#### Introduction

This is a first course in ordinary differential equations and classical solution methods. The emphasis will be on classes of ordinary differential equations for which explicit (or implicit) closed form solutions can be expressed, and finding those solutions. Thus we will mainly be covering linear ordinary differential equations.

The course will have a quite applied flavour, with the emphasis on techniques for solving differential equations rather than stating and proving theorems. It is an honours course though, so expect theory to come with the methods.

The material in this course complements the material in math376. Most nonlinear differential equations (and in particular those with chaotic solutions) do not have closed form solutions. Math376 studies techniques for investigating the behaviour of the solutions of differential equations in the cases where neat formulae for the solutions cannot be written down. Both books have a chapter that gives an introduction to the material in math376, so if you are planning on taking both math325 and math376 I would suggest taking this course first or both first in the same semester, if your schedule allows. However, formally math325 is not a pre- or co-requisite for math376.

Math-325 is a prerequisite though for Math-375 (partial differential equations), Math-437 and Math-574. Math-375 is in turn a prerequisite for Math-579 (which explores numerical solution of differential equations) as well as Math-580.

#### Topics

The contents and order of the course will be roughly:

• Introduction: Basic, terminology, classification.
• First Order Equations: Integrating Factors, separable equations, linear and nonlinear equations, exact equations, existence and uniqueness.
• Second and Higher Order Linear equations: Constant Coefficient homogeneous equations, roots of the characteristic equation, Wronskians, fundamental and general solutions. Cauchy-Euler Equations. Nonhomogeneous equations, undetermined coefficients, variation of constants (parameters), reduction of order.
• Series Solutions: Regular Points, Regular Singular Points and Frobenius method.
• The Laplace Transform: Definitions and properties, solving initial value problems, Discontinuities and Impulses, Convolutions.
• Linear Systems of ODEs: Solutions and stability.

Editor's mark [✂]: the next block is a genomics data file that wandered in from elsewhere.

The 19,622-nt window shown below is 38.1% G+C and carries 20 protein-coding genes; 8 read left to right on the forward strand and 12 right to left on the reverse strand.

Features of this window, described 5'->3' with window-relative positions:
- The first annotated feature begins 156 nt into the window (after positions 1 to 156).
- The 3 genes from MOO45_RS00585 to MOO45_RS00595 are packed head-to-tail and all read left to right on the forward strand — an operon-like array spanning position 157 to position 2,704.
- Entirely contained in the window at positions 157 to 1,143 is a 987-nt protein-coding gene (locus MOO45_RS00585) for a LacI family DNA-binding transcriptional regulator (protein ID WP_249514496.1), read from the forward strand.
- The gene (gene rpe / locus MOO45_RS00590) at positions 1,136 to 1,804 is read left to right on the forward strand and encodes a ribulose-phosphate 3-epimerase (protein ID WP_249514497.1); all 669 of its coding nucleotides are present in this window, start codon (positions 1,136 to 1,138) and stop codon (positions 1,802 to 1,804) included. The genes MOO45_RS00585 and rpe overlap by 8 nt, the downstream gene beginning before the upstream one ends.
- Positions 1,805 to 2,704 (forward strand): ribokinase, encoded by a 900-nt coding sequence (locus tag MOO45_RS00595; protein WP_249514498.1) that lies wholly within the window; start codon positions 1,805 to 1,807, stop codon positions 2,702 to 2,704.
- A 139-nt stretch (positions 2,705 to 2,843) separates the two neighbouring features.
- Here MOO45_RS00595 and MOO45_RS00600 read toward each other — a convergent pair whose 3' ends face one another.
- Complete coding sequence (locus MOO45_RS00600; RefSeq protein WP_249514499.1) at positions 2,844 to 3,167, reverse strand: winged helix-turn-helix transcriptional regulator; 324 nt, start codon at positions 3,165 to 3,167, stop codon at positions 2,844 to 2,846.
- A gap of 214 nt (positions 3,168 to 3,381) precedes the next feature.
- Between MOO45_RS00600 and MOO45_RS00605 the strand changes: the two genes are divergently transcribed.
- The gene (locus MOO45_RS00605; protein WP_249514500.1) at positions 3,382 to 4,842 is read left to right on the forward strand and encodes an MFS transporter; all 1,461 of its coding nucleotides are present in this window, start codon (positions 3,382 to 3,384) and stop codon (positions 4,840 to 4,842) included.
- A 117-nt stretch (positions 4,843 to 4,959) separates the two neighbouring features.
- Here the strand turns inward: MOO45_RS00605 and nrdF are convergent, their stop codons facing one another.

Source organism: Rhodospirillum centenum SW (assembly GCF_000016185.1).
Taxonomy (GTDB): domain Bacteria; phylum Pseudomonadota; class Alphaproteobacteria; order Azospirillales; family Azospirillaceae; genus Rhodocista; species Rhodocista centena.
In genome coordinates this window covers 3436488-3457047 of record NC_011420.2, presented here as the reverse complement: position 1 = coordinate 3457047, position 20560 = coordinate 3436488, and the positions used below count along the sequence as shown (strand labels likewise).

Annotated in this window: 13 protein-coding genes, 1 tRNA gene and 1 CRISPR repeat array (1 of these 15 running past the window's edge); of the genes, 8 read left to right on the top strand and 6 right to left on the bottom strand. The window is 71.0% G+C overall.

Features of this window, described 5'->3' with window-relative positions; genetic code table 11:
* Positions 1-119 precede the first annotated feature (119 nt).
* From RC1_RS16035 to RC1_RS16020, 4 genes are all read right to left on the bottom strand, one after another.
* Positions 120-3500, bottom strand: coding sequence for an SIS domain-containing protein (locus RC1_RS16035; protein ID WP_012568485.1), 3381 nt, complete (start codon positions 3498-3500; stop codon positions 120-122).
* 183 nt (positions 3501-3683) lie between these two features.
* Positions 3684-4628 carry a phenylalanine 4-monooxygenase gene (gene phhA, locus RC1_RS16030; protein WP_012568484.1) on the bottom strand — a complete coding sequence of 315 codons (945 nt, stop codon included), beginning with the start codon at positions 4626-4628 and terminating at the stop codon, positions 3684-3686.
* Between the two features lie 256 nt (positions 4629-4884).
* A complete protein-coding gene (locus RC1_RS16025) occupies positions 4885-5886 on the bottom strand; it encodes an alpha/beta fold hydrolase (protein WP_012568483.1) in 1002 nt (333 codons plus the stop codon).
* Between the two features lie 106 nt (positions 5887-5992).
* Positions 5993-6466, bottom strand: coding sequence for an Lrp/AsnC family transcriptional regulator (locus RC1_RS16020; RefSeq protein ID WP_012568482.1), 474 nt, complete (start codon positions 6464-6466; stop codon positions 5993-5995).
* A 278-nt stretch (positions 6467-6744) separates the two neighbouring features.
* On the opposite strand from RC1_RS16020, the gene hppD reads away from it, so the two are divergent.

• Introduction to numerical methods and nonlinear differential equations.

We may cover some things not explicitly on the list, in particular I will highlight applications through examples of differential equations throughout the course, and we may cover some parts in more detail than others, depending on time.

#### Audience/Prerequisites

The course is intended for honours students in Mathematics, Physics and Engineering programs. The only prerequisite is Math 222 or equivalent. However, it is an Honours course that will be taught at an honours level and will assume a corresponding level of mathematical sophistication. Only take this course if you are registered or considering registering in an honours program or have the standing to do so. Students whose program requires them to take math-315 should take that course. Since this is a first course in ordinary differential equations, it is not open to students who have already taken such a course, thus it is not open to students who have taken math-263 or math-315.

#### References

There is not a required textbook. In previous years/semesters the following books have been used:

• Elementary Differential Equations, 10th edition, by W.E. Boyce and R.C. DiPrima (but previous editions are just as good). There are two versions of this book. The "with Boundary Value Problems" version has an extra chapter and is more expensive.
• Elementary Differential Equations, 6th edition, by C.H. Edwards and D.E. Penny, again, previous editions are just as good, and again this book has two versions.
• Differential Equations and Boundary Value Problems, 8th edition, by D.G Zill and W.S Wright.